A 299 Le Perreux, 4th May 1945 from M. Mar
My dear little friend,
We were really pleased to hear of your whereabouts at last, because you have often been in our thoughts and we have been very concerned about you and our other English friend during these terrible war-time years, with dangers threatening us all around. However, since the Invasion, and especially since last December, we have known that you are all alive and well, which was a great relief to us.
Your letter arriving confirms this news we had and I thank you for thinking of us and writing.
My dear Nancy, you could say that you had suffered a lot during that terrible journey that you had to make in June 1940 – with some temporary accommodation en route – luckily you were with your family – and with the fear of being bombed, which Basingstoke seems to have avoided.
But on top of that, how upsetting it was to think that your house in Nogent was ransacked and stripped of all your beloved possessions and pieces of furniture, as well as your cherished memories. You will certainly receive compensation but, for your parents especially, that will not make up for what they have lost !
We had also heard that you had celebrated your grand-mother’s hundredth birthday. The poor old lady has been spared by the Good Lord to see, shortly, the crushing of the Boches’ war machine. She has seen these bandits leave British shores smashed and broken behind them. All I hope is that she has not had to weep at the death of a member of her family. And now, my little Nancy, the bells will sound the great moment of victory, just as we are expecting at any time, the sirens, that have caused us so much alarm, will be heard one last time, but this time we shall be overjoyed to hear them and bless their sound, whilst the church bells all over Europe will chime their alleluias (but not those in the land of the Boches). And we shall have great joy, such as we did not dare imagine a while ago, and this time our great happiness is for real.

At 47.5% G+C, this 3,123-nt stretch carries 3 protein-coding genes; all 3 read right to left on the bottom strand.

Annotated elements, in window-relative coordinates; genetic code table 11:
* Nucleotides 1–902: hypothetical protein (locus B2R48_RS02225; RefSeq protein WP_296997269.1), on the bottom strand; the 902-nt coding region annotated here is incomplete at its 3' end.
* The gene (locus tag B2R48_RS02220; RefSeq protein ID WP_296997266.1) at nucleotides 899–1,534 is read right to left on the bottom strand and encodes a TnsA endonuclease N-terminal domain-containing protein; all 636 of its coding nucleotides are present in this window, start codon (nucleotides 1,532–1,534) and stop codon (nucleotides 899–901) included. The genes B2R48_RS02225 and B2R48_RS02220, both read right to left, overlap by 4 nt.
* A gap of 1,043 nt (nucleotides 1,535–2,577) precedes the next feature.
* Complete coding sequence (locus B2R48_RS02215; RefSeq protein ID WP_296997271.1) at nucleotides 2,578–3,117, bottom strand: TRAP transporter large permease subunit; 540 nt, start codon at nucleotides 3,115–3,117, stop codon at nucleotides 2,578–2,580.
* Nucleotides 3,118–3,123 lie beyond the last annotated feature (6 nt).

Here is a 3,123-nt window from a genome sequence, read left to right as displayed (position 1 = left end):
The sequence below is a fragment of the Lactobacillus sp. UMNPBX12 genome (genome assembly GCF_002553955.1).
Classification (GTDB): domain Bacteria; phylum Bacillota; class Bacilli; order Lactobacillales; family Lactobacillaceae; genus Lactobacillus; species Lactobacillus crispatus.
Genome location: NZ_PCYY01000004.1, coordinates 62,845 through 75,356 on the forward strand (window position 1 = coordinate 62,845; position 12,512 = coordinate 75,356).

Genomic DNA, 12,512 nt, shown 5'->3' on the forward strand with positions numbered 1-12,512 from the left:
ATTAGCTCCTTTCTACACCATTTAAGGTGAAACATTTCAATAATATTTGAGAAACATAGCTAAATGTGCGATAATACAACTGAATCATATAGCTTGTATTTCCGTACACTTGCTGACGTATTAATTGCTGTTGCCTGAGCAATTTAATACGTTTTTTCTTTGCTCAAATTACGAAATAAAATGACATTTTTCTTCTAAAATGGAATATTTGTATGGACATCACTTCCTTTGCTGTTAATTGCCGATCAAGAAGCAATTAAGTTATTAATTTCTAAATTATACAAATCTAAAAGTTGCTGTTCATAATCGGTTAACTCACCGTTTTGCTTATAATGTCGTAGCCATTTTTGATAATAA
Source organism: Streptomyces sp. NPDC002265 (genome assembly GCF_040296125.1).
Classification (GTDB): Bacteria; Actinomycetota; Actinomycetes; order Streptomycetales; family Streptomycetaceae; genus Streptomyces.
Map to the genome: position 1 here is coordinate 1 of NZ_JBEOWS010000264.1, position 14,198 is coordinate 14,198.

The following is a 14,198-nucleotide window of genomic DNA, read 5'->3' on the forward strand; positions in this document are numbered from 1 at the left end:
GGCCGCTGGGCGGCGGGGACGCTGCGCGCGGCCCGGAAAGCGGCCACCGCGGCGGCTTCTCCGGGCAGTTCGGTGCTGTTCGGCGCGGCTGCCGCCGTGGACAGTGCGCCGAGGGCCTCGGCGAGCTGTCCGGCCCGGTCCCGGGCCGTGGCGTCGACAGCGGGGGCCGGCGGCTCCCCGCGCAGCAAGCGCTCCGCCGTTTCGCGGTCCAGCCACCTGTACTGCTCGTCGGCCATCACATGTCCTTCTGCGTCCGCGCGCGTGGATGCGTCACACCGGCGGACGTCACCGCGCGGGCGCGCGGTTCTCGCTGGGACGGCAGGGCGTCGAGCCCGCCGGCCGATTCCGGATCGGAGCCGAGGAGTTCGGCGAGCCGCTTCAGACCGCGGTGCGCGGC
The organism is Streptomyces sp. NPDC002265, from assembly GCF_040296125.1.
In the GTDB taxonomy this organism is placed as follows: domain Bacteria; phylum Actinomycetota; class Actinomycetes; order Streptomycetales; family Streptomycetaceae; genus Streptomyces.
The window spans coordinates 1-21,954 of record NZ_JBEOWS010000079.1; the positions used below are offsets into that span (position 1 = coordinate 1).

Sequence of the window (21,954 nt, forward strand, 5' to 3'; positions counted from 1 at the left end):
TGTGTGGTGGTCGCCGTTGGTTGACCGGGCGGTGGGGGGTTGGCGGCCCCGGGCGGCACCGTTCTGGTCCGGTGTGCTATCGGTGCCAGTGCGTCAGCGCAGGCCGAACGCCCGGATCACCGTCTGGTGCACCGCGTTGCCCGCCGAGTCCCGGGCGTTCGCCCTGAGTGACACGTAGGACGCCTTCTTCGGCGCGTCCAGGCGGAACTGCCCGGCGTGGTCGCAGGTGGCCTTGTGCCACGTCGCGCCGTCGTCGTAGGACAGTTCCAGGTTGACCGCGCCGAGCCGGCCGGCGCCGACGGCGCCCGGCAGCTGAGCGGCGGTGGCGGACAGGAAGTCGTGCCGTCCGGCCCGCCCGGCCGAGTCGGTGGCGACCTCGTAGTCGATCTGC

If I wanted to write everything I think about the British, it would be a very long letter and full of praise. We shall talk about that when we see one another again, which will be soon, I hope.
Just a word about us: yes, we have suffered greatly, from hunger, from the cold and from fear. We have experienced cooking without fat, coffee without coffee, some kind of herb used as a tea-substitute, meat that had gone off, black bread, fireplaces and ovens with no fuel to put in them when it was minus 8 degrees outside. We have had sleepless nights, from the bombing and from all the kinds of misfortunes we had but, to cap it all, when we returned to Nogent on 4th January last, after attending Jean de R…’s wedding, we found our house ransacked. We have lost nearly everything of value and the thieves are going scot free! They took silver, jewellery, linen, clothes and a whole lot of objects of great personal value. I cannot think about it without wanting, literally, to be sick.
And now, a word about the Truman family. I am pleased to hear that they are together, that Freda is making marriage plans and that Mr Truman is going to enjoy a well-earned rest. Tell Freda that Mrs Tarquini must still be of this world, because her name and telephone number are still in the directory. I had met her a long time ago in the Théatre français, but since then I have not had news of her.
When we came back from the 1940 exodus, Nelly’s two suitcases were found in the Town hall, where we had left them, unfortunately, for safe keeping. They had been ‘relieved’ of all the best things – dresses, bed linen, material, gloves etc – they contained.
I’ll stop here, my dear Nancy, please remember us to your parents and tell them that they have our every sympathy. Because we have had problems ourselves, tell them that we are acutely aware of the suffering that they have had.
Our fondest good wishes to you and your mother, and please give our compliments to Mr Powell and the Truman family, when you have a chance to do so.